On this episode of Tackling Tech Podcast, powered by Dyknow, Brett McGrath speaks with Mandy Froehlich. Mandy is a consultant, author, and former Director of Technology and Integration. Mandy is championing for teachers’ mental health and says that addressing teacher burnout is more important than integrating new technology during this difficult time.
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Mandy Froehlich’s background in K-12 education
Mandy Froehlich is a former K-12 educator and a former Director of Technology Integration. Currently, Mandy is a consultant and author who is focused on technology integration, mental health, and teacher empowerment in K-12 schools.
Focusing on teacher mental health
Mandy’s interest and advocacy for teacher mental health came from a couple of things that converged to make this an important topic to focus on.
Mandy shared that about 4 years ago she had a conversation with a teacher who was being physically assaulted on a daily basis by students because she wasn’t getting enough support to know how to cope with the abuse. There simply weren’t enough people or resources to support this teacher in this conflict at her school. Additionally, Mandy’s own acknowledgement and focus on her own mental health led her to understand a lot of the underlying mental health challenges that teachers go through on a daily basis. Through these realizations, she was able to find a sense of comfort and relief knowing that she was not alone and knowing that she could talk to other educators about these challenges.
However, she also described feeling a fury due to the fact that educators don’t have a platform to talk about mental health issues and this discussion is not encouraged in the industry. So, she began addressing the topic of teacher mental health publicly to shed light on and destigmatize the topic for K-12 educators.
Teacher mental health before and during the pandemic
There is no shortage of K-12 teachers who have been struggling during this time. Many shared that she talks to a lot of these teachers on a daily basis, but she has noticed that there is also a group of teachers who are surviving and thriving during this time. By engaging with both groups of teachers, Mandy has observed 3 commonalities of teachers who are thriving:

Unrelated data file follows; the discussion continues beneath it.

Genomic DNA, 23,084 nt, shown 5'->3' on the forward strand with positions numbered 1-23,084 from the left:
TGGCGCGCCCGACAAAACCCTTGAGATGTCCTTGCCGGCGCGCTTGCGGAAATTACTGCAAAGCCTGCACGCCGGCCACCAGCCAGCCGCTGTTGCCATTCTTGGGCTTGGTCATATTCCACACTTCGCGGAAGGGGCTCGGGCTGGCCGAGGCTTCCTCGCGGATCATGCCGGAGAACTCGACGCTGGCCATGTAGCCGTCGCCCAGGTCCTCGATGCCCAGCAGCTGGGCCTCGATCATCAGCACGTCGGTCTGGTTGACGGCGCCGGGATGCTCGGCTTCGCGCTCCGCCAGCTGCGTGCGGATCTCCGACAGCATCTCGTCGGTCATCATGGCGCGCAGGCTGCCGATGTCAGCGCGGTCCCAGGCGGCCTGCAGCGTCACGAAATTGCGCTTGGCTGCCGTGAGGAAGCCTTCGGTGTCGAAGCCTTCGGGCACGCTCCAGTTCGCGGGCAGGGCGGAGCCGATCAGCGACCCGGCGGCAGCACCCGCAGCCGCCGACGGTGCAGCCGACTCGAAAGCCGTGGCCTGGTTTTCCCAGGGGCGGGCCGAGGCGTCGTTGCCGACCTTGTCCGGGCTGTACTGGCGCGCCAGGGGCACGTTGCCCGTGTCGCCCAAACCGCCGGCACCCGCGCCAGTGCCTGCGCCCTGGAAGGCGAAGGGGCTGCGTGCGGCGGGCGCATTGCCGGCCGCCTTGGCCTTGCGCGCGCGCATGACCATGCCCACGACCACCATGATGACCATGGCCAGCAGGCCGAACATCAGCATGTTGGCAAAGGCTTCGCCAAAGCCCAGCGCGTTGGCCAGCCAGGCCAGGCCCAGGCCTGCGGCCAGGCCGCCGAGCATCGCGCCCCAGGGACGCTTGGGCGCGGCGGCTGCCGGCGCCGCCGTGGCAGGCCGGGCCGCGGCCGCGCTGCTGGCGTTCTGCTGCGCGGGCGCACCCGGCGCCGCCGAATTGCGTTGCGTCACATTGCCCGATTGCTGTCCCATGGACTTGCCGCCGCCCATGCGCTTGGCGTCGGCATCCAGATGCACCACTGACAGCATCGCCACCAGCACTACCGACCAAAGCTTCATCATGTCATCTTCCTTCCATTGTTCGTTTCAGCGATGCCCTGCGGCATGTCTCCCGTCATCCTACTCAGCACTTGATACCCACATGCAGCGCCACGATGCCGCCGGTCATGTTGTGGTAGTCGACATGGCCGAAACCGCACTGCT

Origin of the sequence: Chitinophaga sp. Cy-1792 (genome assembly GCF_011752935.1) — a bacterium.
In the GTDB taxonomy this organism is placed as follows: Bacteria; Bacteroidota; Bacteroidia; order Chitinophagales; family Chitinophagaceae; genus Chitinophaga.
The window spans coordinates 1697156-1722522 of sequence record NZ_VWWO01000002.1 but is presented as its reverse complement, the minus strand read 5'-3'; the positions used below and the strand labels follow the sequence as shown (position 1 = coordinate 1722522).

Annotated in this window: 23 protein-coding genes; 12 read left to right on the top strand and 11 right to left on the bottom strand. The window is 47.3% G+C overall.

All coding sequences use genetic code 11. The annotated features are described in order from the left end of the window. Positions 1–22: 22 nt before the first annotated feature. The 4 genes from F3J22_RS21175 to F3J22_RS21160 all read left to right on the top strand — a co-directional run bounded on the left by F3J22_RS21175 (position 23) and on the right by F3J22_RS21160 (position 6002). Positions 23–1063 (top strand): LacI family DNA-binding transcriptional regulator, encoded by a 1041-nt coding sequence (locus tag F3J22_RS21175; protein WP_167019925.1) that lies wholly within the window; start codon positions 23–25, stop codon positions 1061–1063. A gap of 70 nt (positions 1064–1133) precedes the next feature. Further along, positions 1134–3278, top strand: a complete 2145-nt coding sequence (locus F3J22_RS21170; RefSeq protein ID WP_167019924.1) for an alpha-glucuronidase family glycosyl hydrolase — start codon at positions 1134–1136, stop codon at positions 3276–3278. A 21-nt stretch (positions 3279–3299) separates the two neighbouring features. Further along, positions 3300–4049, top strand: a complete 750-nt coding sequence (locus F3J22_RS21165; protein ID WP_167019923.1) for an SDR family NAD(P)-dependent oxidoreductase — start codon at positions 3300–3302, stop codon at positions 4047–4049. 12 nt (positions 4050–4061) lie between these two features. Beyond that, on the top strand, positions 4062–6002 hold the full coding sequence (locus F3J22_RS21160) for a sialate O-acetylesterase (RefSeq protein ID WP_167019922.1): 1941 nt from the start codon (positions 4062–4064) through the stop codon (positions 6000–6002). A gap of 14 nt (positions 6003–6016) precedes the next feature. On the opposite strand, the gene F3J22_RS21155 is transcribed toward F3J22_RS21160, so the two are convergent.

1. These teachers already had some sort of self-care in place before the pandemic
2. They were already embedding elements of personalized learning into their lessons
3. They had some level of interest in technology and were willing to take risks and fail
Through her observations of teachers who are thriving during this time, Mandy has been able to help struggling teachers embrace these three elements and begin to incorporate them into their instruction.
The balance between technology integration and pedagogy
Having worked as a teacher, technology leader, and now a consultant, Mandy has been on all sides of the technology integration conversation. She shared that the districts that have come out of this time the healthiest are the ones that are focusing on pedagogy. Technology is technology, so it really comes down to how educators are teaching and then thinking about how technology can support that.
Some people focus only on the tools while others focus only on the pedagogy, and the key is finding a balance between the two disciplines. The challenge with this time is that educators who might look for support outside of their district are no longer on the same playing field as colleagues due to the variation in this balance between districts.
Tech Coaches as a support for teacher mental health
Technology integration is inevitable with the onset of remote and hybrid learning. Mandy believes that the first step to supporting teacher mental health with technology and using technology effectively is ensuring that districts have strong Technology Coaches. A strong Tech Coach will not only share new tools and how to use them, but rather lead with good teaching and learning to see where technology can fit in, and taking into account teacher mental health every step of the way.